Vereeniging-based furnace and industrial services provider Dickinson Group of Companies (DGC) is executing two substantial projects in the local platinum group metals (PGMs) sector to improve the clients’ production capacities.
“The full turnkey projects incorporate the majority of services provided by our company,” DGC commercial manager Louwrens Minnie tells Mining Weekly.
The scope for both projects includes the supply, fabrication and installation of steelwork, any demolition required as well as the total on-site demolition and rebuild of the furnace crucible – including the steel and refractories – to increase the capacity of the furnace.
About 400 employees, including unskilled labourers, have been employed on the projects.
Minnie adds that DGC always tries to explore new technologies and methodologies to improve the service provided, as well as the quality of the workmanship.
“We also strive to minimise downtime for our clients, subsequently maximising their profitability.”
He says that aside from the usual challenges experienced with projects of this magnitude, the global pandemic was the biggest challenge in completing both projects.
“We had no way of planning or making provision for a challenge like this,” he wryly comments.
Nevertheless, extra measures were implemented to negate any risk that Covid-19 posed to the projects and the teams involved.
These detailed protocols included the establishment of sanitising stations in and around work sites, as well as trying to maintain physical distancing among team members while performing their tasks.
We also ensure that we have enough standby trained crews available, should a project team be affected by Covid-19.
“Our employees are continuously updated and trained on the risks of Covid-19, as well as how to mitigate these risks and stay safe within the circumstances and scenarios in which they work.
“Ongoing, daily screening of employees before and after shifts has become the norm,” Minnie affirms.
DGC is considering the vaccination of all its essential employees.
DGC last month announced the establishment of Dickinson Technologies, a subsidiary that will provide a range of asset and risk management digitalisation solutions.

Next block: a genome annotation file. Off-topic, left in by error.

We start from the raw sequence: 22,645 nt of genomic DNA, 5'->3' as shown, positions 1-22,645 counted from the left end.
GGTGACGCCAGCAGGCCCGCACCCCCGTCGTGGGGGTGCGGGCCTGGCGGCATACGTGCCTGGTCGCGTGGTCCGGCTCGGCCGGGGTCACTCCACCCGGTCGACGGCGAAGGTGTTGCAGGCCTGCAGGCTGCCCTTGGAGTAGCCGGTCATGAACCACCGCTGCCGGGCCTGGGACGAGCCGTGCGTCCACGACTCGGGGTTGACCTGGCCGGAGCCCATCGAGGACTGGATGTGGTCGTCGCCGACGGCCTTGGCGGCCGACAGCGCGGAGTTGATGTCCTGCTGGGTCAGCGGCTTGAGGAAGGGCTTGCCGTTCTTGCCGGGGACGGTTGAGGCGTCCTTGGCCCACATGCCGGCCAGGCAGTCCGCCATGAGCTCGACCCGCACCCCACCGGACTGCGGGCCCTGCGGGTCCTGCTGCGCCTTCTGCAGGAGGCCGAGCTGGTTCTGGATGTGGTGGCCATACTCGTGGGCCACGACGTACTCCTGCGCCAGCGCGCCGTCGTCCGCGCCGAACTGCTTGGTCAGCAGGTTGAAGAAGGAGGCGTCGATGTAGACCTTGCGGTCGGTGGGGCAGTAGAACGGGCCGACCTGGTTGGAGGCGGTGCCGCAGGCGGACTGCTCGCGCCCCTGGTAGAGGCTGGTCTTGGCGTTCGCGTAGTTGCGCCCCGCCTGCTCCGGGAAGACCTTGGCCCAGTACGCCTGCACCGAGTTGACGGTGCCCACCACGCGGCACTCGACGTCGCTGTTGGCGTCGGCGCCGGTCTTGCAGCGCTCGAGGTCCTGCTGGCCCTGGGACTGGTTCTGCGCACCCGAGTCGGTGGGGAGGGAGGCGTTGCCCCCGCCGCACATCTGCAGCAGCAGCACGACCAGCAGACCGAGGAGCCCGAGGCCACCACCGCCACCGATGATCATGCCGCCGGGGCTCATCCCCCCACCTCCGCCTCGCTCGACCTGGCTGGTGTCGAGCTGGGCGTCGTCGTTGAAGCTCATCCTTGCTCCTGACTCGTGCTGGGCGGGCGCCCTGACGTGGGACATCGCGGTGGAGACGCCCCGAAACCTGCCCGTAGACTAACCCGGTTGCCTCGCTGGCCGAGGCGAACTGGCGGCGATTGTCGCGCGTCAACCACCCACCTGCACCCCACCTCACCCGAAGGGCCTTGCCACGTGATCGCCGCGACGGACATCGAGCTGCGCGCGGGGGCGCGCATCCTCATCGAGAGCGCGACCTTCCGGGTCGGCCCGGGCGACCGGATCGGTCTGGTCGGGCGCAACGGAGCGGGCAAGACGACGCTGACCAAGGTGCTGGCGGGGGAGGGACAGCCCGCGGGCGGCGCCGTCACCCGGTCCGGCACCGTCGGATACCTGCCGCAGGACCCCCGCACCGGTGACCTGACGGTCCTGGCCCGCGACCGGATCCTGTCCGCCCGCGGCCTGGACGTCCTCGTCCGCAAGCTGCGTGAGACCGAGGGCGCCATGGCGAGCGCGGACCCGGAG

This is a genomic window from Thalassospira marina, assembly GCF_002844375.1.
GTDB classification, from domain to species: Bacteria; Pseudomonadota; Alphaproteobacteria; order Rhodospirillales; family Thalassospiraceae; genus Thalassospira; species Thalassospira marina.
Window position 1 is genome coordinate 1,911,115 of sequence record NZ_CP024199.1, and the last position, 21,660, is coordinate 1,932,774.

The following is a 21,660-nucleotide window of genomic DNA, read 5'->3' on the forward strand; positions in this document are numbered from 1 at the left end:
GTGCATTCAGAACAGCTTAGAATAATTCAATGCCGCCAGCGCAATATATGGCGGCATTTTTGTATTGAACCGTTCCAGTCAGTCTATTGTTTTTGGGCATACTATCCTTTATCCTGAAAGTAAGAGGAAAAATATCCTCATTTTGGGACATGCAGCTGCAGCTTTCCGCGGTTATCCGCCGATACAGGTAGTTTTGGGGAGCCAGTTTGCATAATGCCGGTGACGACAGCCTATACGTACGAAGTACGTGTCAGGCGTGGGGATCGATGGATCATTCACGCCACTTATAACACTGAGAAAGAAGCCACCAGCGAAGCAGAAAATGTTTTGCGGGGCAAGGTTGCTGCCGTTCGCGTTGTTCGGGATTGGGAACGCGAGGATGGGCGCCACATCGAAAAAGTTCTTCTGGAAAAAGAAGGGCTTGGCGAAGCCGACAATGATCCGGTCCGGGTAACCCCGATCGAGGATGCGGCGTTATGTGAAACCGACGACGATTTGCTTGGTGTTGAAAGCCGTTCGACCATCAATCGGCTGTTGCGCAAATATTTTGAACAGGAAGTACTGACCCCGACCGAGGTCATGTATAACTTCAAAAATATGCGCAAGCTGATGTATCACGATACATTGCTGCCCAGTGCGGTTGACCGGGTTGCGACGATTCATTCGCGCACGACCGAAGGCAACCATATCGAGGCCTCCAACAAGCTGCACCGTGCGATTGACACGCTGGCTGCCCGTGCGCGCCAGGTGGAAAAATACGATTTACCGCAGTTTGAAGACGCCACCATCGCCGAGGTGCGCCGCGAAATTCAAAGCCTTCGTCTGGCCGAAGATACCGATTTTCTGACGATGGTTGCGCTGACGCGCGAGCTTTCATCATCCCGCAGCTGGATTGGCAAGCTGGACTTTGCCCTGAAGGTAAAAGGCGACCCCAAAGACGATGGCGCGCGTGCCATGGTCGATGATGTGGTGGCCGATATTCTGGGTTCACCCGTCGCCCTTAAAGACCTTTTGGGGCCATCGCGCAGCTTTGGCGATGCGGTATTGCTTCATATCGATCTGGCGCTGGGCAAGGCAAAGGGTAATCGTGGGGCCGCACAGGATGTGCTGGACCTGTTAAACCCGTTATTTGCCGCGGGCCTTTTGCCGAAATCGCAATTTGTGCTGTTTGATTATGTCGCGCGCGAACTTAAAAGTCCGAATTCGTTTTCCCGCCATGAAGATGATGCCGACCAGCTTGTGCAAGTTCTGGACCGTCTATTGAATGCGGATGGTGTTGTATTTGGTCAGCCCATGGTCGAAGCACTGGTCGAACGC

“This subsidiary’s services will be complementary to the group’s current asset integrity management services, which are aimed at ensuring that industrial clients derive the most value from industrial assets,” explains Minnie.
Dickinson Technologies’ digitalisation solutions will enable industrial manufacturers to extract actionable information from their pools of live and historic process data to effectively maximise productivity, reliability, safety and regulatory compliance.
Minnie explains that the solutions will create numerous competitive advantages in the competitive present-day business environments that require manufacturers to “do more for less”.
These services will be threefold, with the first offering being a self-service data-analytics tool that will enable process and maintenance engineers to perform complex data analysis, regardless of their level of knowledge in data science.
The tools use statistical methods of machine learning and artificial intelligence to find patterns of particular interest.
The second offering will be an advanced analytical solution tailored to suit any business requirement.
These solutions require extensive collaboration between subject matter experts and data scientists to transform data in its industrial context into comprehensive key performance indicators for asset health monitoring and plant optimisation.
Many devices used in plants are networked and connect to the Internet. This has created security risks in terms of in-house and external malicious attacks that need to be detected or prevented.
Therefore, the third area of focus, industrial cybersecurity solutions, will be implemented.
He concludes that, in the past, industrial control systems used to operate in isolated networks, with no connection to the outside world; currently, this is no longer the case.